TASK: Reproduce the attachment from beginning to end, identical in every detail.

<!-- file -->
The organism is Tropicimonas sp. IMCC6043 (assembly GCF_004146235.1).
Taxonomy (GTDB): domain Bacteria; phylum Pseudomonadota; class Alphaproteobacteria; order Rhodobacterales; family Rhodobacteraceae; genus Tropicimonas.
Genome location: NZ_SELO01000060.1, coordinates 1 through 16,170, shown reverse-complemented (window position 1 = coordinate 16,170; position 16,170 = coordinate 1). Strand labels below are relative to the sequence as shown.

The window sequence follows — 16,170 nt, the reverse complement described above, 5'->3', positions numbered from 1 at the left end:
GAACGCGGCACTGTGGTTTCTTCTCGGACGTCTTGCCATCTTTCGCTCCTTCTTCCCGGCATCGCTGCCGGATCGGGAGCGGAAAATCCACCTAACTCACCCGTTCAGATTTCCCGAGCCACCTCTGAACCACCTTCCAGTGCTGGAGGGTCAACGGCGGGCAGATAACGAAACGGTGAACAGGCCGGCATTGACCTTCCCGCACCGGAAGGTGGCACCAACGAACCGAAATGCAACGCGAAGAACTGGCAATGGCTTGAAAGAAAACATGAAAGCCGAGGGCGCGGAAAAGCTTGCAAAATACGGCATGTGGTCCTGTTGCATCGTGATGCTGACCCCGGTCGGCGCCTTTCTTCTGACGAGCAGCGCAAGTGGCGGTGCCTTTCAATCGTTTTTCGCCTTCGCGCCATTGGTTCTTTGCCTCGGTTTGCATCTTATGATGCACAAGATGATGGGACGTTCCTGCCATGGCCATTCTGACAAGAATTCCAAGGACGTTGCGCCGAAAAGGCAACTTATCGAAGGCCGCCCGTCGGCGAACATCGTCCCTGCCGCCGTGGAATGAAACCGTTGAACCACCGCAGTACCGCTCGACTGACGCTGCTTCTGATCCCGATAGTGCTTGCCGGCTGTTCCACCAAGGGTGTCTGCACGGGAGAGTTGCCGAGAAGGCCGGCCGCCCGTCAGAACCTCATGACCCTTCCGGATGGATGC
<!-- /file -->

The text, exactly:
The organism is Tropicimonas sp. IMCC6043 (assembly GCF_004146235.1).
Taxonomy (GTDB): domain Bacteria; phylum Pseudomonadota; class Alphaproteobacteria; order Rhodobacterales; family Rhodobacteraceae; genus Tropicimonas.
Genome location: NZ_SELO01000060.1, coordinates 1 through 16,170, shown reverse-complemented (window position 1 = coordinate 16,170; position 16,170 = coordinate 1). Strand labels below are relative to the sequence as shown.

The window sequence follows — 16,170 nt, the reverse complement described above, 5'->3', positions numbered from 1 at the left end:
GAACGCGGCACTGTGGTTTCTTCTCGGACGTCTTGCCATCTTTCGCTCCTTCTTCCCGGCATCGCTGCCGGATCGGGAGCGGAAAATCCACCTAACTCACCCGTTCAGATTTCCCGAGCCACCTCTGAACCACCTTCCAGTGCTGGAGGGTCAACGGCGGGCAGATAACGAAACGGTGAACAGGCCGGCATTGACCTTCCCGCACCGGAAGGTGGCACCAACGAACCGAAATGCAACGCGAAGAACTGGCAATGGCTTGAAAGAAAACATGAAAGCCGAGGGCGCGGAAAAGCTTGCAAAATACGGCATGTGGTCCTGTTGCATCGTGATGCTGACCCCGGTCGGCGCCTTTCTTCTGACGAGCAGCGCAAGTGGCGGTGCCTTTCAATCGTTTTTCGCCTTCGCGCCATTGGTTCTTTGCCTCGGTTTGCATCTTATGATGCACAAGATGATGGGACGTTCCTGCCATGGCCATTCTGACAAGAATTCCAAGGACGTTGCGCCGAAAAGGCAACTTATCGAAGGCCGCCCGTCGGCGAACATCGTCCCTGCCGCCGTGGAATGAAACCGTTGAACCACCGCAGTACCGCTCGACTGACGCTGCTTCTGATCCCGATAGTGCTTGCCGGCTGTTCCACCAAGGGTGTCTGCACGGGAGAGTTGCCGAGAAGGCCGGCCGCCCGTCAGAACCTCATGACCCTTCCGGATGGATGC